If you have not read my previous open letter to AIDS Healthcare Foundation (AHF), you can find it here.
In 2007, AB 1334 was introduced to the California State Assembly. It was “an act to amend sections 286 and 288a of, and to add Section 5012 to, the Penal Code, relating to corrections.”
According to AB 1334: “This bill would enact the Inmate and Community Public Health and Safety Act, which would require the secretary to allow any nonprofit or health care agency to distribute sexual barrier protection devices, as specified. The bill would state that the distribution of those devices shall not be considered a crime nor shall it be deemed to encourage sexual acts between inmates. The bill would specify that possession of one of those devices shall not be used as evidence of illegal activity for purposes of administrative sanctions.”
In 2007, AIDS Healthcare Foundation was in full support of this amendment to the law. In their argument in support of AB 1334, they stated:
"As the largest HIV specialized primary care provider in the nation with the largest prevention and testing program in California and an HIV testing program in L.A. County jails, AHF recognizes correctional facilities as one of many fronts in the battle against HIV and AIDS. This measure authorizing the director of the state department of Corrections and Rehabilitation to allow county health departments and health care organizations to distribute prophylactics and dental dams to the incarcerated is a major step in the fight against HIV transmission not just among prison inmates but the communities to which they are paroled. As everyone is aware statistics show that the percentage of new cases of HIV among Latinas and African-American women exceed their percentage in the general population. Disproportionate representation of communities of color in the inmate population and the higher rates of HIV infection make this proposal an essential tool in implementing a good public health policy regarding HIV and other sexually transmitted diseases."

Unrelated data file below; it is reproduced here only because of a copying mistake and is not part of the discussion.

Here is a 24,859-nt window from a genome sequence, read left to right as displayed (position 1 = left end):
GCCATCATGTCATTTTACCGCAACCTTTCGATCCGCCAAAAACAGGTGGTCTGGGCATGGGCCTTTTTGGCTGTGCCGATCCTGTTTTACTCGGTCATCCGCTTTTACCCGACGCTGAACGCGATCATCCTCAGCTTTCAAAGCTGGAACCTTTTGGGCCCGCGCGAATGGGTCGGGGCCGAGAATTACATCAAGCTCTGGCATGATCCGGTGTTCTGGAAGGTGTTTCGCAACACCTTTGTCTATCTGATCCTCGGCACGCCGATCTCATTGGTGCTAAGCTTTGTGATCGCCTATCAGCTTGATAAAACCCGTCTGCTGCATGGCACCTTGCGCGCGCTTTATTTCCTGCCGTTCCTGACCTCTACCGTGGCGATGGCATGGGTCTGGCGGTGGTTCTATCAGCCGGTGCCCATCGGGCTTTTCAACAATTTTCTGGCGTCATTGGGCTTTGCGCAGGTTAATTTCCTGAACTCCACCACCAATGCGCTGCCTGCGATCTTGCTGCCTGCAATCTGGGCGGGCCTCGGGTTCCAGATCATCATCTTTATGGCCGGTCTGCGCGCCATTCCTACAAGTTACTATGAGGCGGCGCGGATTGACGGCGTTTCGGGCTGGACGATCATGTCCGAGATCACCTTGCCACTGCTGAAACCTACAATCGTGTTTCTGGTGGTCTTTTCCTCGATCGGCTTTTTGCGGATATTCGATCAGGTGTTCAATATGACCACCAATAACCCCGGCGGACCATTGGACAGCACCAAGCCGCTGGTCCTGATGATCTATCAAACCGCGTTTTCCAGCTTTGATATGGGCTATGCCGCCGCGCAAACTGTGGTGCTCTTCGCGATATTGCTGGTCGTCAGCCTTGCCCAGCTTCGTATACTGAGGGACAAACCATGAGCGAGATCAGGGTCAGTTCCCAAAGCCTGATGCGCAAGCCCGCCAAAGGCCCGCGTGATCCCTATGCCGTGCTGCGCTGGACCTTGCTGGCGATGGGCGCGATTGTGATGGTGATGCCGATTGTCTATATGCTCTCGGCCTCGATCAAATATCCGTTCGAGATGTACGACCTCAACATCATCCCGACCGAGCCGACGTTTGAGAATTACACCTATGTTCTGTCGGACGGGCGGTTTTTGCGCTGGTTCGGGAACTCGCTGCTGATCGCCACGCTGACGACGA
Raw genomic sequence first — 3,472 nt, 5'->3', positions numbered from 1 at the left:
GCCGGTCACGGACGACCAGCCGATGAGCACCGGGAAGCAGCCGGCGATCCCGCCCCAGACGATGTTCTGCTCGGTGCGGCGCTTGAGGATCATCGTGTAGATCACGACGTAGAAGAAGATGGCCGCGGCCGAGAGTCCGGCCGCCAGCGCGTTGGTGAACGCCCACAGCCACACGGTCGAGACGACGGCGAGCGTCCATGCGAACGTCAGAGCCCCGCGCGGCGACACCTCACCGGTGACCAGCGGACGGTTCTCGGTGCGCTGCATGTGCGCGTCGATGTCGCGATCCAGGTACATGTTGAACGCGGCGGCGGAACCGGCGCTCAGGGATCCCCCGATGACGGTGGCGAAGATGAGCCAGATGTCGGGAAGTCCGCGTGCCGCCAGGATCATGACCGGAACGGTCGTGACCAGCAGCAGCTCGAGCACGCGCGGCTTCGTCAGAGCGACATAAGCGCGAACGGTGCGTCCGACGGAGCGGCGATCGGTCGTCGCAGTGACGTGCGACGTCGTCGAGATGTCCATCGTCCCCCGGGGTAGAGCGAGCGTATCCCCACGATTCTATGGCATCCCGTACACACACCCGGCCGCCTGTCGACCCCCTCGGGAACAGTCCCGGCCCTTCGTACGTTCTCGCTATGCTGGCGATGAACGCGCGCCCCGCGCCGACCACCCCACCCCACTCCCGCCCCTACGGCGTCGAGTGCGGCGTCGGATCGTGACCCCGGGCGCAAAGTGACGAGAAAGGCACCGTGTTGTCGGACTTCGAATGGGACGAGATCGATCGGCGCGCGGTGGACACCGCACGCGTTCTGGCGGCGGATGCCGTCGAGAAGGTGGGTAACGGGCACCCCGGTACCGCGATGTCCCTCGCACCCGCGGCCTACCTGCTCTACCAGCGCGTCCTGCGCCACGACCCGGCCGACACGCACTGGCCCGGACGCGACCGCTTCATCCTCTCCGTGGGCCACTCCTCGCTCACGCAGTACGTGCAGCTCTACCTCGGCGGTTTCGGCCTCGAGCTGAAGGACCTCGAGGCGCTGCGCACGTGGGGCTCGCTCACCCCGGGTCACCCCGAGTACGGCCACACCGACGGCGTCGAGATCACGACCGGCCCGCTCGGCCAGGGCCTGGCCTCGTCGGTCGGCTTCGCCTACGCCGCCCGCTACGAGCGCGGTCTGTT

AB 1334 passed in the State Assembly and Senate, but it was vetoed by then-Governor Arnold Schwarzenegger because “the provisions of this bill conflict with Penal Code Sections 286 (e) and 288 (e), which make sexual activity in prison unlawful.” He added: “However, condom distribution in prisons is not an unreasonable public policy and it is consistent with the need to improve our prison healthcare system and overall public health.”
In 2007, AHF fully supported having condoms provided to inmates in California state prisons. But in 2013, when AB 999—the Prisoner Protections for Family and Community Health Act—was presented, they were not one of the registered supporters of the bill. AB 999 was introduced just one week after Assemblymember Isadore Hall III introduced AB 332—a bill that requires the use of condoms and other protective barriers whenever acts of vaginal or anal intercourse are filmed during the course of porn production.
The California state prison population has been reduced due to court order by approximately 25,000 since 2006. That’s 25,000 members of the former inmate population out in the general population. How many of those former prisoners had unprotected sexual intercourse while in prison, contracted HIV or other STIs, and have now been released—untested—back into our communities? How many of those prisoners went back to California's 64th District, which is represented by Assemblymember Isadore Hall III? Are Assemblymember Hall’s constituents aware that he is more concerned about regulating porn than protecting them from released prisoners with HIV and other STIs?
Are AHF donors aware that President Michael Weinstein is so preoccupied with his obsession to regulate porn that he’s ignoring a bill that could actually protect the public? If AHF is as concerned about public health as it has claimed to be, why did it give up on prisoners and go after porn stars?